NORTH Queensland's flood warning systems will be boosted with $6 million to be spent on additional rainfall and river level gauges, cameras and signage.
A total of 28 local government areas impacted by the devastating 2019 monsoon will benefit from the projects.
The funding follows an initial $2 million in works, which funded 36 flood warning projects across 16 of the most heavily impacted areas from last year's flood.
Natural Disaster and Emergency Management Minister David Littleproud said the additional funding was another important step towards a safer and more resilient north Queensland.
"This announcement will see more priority repairs and installations reach 28 impacted local government areas, from Torres Strait to Mackay.
"We want to better protect Queensland communities by ensuring they are well informed when there's flood risk in their region.
"Since the devastating floods of 2011, Queensland has been at the forefront of disaster mitigation and resilience in Australia, and this investment further solidifies that position."
The funding is part of a joint state and Commonwealth $242 million package established under the Disaster Recovery Funding Arrangements in response to the 2019 floods,
QRA Chair Major-General Stuart Smith AO, DSC (Retd) said the authority was pleased to roll out the program to impacted council areas.
"The improvements will include rainfall and river level gauges, cameras and flood warning signage," Mr Smith said.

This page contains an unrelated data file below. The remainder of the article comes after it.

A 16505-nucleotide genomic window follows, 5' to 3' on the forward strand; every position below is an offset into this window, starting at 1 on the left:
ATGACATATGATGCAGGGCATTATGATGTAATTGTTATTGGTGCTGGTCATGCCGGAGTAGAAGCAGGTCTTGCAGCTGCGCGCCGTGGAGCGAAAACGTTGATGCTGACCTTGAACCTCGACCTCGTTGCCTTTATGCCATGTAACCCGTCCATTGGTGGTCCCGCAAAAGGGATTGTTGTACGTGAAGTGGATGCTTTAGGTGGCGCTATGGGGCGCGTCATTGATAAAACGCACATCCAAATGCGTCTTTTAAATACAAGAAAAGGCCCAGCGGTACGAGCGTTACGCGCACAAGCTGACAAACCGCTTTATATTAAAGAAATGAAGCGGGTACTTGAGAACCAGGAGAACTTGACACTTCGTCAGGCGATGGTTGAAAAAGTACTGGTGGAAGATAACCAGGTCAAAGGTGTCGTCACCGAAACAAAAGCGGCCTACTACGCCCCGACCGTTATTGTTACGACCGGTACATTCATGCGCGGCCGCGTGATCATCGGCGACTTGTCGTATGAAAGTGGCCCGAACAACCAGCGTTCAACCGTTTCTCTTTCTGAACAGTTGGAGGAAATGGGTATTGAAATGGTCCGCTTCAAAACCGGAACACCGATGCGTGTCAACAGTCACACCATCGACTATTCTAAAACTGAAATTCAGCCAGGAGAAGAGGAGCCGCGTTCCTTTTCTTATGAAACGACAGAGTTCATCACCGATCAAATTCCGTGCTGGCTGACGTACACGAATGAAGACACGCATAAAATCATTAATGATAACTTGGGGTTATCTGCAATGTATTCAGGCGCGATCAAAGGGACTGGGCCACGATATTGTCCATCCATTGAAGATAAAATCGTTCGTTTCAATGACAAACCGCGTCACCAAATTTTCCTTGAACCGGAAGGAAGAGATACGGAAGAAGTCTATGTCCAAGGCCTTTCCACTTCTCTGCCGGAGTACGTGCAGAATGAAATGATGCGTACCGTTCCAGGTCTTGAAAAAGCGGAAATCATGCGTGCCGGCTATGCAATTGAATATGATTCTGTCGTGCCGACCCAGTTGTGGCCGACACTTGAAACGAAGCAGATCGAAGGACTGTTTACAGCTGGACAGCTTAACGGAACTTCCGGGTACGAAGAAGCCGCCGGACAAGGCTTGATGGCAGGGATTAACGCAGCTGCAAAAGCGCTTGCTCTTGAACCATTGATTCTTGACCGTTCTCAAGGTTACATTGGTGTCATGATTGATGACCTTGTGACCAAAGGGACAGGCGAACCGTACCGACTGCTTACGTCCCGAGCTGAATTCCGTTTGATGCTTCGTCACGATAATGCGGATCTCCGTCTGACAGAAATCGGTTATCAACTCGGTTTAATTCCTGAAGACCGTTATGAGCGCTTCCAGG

"This aligns with the national standards the Bureau of Meteorology require and will deliver optimum catchment-based solutions across Queensland.
"QRA is committed to building resilience against future natural disaster events, including pandemics.
"These improvements will go a long way to helping make Queensland the most disaster-resilient state in the nation."
Queensland Treasurer and Minister responsible for the Queensland Reconstruction Authority Cameron Dick said infrastructure investment was central to the Queensland government's COVID economic recovery plan.
"These initiatives bring employment benefits in the short-term and provide significant value in the long-term by protecting Queenslanders and their communities," Mr Dick said.
"An estimated 25 jobs will be created in regional Queensland from this work, jobs which are really welcomed during this tough economic period.
"In the past 18 months our state has battled floods, bushfires, a pandemic, and the financial fallout from all those things.
"Investing in infrastructure like this flood warning network will keep driving our recovery efforts forward."
The 28 Queensland councils to benefit from the projects include Burke, Boulia, Burdekin, Carpentaria, Cairns, Cassowary, Charters Towers, Cloncurry, Cook, Croydon, Diamantina, Douglas, Etheridge, Flinders, Hinchinbrook, Lockhart River, Longreach, Mackay, Mapoon, Mareeba, McKinlay, Richmond, Pormpuraaw, Torres Strait, Townsville, Whitsunday, Winton and Wujal Wujal.